Like I said, cloudberries are rare. Once when I was a teenager I worked long days in a bakery all summer, to save up for my drivers license. My little sister slept in every day, and played with her friends while I was working. A few days before the end off the summer break she overheard some elderly folks saying that they’ve found a huge patch of cloudberries in the mountains, a few hours from us. She walked up and asked them if she could go with them the next day. They agreed. She went with them and picked cloudberries for three days (she had never picked cloudberries before.) She then sold the cloudberries to a restaurant, and made more money working three days than I did working three months that summer. If you ever had cloudberries you know why they are special.

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Dactylorhiza maculata

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All the forests are full of blueberries, and we decided to at least pick some blueberries before heading back home.

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Since I wasn’t planning on picking blueberries when I left home I didn’t bring my berry pickers. It is a little slower to pick by hand, but on the other hand you don’t have to sort out leaves etc when you get home.

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I love these free antioxidants, and had a bunch with my yoghurt this morning. We have blueberries in the freezer for that extra energy kick that we may need this winter, and I will add more before the season is over. By the time we started to pick blueberries my daughter’s mood had improved and she enjoyed picking some herself. We picked side by side, and I told her stories about the forest that my grandma told me when I was her age and we picked berries together.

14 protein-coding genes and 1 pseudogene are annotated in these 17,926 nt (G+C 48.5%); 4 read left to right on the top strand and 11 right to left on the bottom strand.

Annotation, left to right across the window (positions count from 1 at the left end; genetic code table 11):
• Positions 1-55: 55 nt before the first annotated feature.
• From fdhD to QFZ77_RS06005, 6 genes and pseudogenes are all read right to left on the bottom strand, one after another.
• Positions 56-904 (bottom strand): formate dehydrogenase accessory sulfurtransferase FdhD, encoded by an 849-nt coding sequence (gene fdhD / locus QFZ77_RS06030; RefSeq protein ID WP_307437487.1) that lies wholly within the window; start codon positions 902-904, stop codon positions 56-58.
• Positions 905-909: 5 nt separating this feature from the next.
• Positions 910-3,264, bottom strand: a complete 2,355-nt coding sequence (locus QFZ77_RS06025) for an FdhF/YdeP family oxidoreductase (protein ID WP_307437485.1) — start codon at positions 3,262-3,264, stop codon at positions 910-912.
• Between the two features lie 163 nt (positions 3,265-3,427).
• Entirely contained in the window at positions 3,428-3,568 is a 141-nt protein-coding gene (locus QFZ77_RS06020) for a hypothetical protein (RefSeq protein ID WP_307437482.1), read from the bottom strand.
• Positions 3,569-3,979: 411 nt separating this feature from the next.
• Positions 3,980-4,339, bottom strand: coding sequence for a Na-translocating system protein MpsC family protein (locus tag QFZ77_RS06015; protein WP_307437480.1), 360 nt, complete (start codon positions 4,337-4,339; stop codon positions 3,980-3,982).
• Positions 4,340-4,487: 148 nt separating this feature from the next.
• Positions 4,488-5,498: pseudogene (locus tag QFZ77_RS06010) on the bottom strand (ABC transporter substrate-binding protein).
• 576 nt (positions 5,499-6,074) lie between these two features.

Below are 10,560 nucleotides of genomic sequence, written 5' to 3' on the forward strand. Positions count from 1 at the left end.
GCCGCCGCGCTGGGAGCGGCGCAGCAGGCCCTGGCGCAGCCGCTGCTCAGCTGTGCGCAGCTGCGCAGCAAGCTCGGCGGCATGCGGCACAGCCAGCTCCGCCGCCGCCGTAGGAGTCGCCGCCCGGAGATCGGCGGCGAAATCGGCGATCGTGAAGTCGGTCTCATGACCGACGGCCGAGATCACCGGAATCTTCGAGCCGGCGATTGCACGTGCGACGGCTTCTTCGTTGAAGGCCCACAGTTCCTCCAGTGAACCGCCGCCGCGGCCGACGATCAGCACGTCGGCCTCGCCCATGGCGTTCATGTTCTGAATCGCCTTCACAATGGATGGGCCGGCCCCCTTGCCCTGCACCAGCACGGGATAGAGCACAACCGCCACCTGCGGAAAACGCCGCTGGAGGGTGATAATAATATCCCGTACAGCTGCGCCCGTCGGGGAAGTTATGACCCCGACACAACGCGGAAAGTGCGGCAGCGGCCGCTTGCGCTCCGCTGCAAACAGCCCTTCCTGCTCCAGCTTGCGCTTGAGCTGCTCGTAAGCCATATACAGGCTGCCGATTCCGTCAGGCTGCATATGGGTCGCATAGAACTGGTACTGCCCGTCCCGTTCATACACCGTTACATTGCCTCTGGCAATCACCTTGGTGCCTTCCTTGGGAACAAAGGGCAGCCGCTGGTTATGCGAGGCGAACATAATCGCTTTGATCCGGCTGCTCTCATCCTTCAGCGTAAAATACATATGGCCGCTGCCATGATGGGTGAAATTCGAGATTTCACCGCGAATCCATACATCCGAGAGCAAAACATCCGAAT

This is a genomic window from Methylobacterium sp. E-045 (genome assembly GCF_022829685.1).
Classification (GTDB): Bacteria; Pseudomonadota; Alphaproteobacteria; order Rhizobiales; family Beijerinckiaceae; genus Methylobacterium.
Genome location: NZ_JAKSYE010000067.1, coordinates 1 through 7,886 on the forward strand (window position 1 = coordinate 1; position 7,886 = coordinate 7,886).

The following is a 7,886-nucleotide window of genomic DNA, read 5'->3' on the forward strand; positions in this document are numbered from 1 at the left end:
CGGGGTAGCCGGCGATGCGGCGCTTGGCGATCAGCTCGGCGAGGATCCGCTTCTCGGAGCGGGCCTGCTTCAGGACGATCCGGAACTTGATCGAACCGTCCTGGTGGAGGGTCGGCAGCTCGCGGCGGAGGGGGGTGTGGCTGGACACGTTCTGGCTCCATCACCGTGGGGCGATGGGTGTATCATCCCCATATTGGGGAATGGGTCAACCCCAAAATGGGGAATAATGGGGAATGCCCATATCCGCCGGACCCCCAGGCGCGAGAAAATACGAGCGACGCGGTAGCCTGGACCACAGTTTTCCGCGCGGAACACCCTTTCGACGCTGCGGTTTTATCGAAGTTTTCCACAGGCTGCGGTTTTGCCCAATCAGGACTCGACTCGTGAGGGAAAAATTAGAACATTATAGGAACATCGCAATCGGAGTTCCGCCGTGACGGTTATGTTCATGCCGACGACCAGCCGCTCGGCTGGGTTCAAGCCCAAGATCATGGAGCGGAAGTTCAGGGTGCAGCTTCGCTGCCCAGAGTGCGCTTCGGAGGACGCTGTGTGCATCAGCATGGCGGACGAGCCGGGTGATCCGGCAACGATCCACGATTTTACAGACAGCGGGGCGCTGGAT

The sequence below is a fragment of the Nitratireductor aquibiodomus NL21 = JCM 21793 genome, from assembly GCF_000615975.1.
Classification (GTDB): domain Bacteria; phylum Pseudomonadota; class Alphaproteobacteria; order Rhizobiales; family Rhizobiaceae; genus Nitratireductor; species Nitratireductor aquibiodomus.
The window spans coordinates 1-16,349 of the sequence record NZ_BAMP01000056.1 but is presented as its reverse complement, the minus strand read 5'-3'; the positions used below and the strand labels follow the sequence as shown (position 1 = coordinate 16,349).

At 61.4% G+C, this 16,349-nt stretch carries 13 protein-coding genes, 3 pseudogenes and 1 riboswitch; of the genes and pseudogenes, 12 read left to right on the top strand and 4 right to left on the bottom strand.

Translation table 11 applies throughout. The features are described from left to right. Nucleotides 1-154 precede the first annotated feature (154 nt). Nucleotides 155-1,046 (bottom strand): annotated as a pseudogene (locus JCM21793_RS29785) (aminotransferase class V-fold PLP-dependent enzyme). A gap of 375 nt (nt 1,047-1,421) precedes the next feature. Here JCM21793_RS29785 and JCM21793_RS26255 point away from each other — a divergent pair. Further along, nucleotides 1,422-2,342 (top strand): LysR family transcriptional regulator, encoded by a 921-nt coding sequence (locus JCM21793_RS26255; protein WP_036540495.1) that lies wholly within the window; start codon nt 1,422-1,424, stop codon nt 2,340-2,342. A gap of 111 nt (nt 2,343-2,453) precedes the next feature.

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I feel so light when I’m in the forest. I can’t explain the feeling, my heart and body is light, I breath easily, and feel like flying although I am often quietly sitting down absorbing with all my senses. I hope you enjoyed the visit to Slogmyrlokens Naturreservat.

Love,

Maria

14 Comments on “Foraging For Cloudberries…

  1. I seldom had opportunity to walk in a forest; it was an awe-filled experience. The lights through the high tree branches and leaves. The feeling of being under a very tall ceiling. And the background noise of a mountain stream. Thanks for the photographs that recall the wild to mind.

    I think that I still have fresh-frozen blueberries in the freezer. Enough for fruit and yogurt for breakfast! Best wishes for your day!

    Liked by 1 person

  2. What an AWESOME experience! I feel the lightness you describe so well as you take in all your senses the forest and all that it brings. I totally understand your daughter, reminds me of my kids back in the day trying to show them and experience things that sometimes are hard. So great to share stories that your grandma shared with you.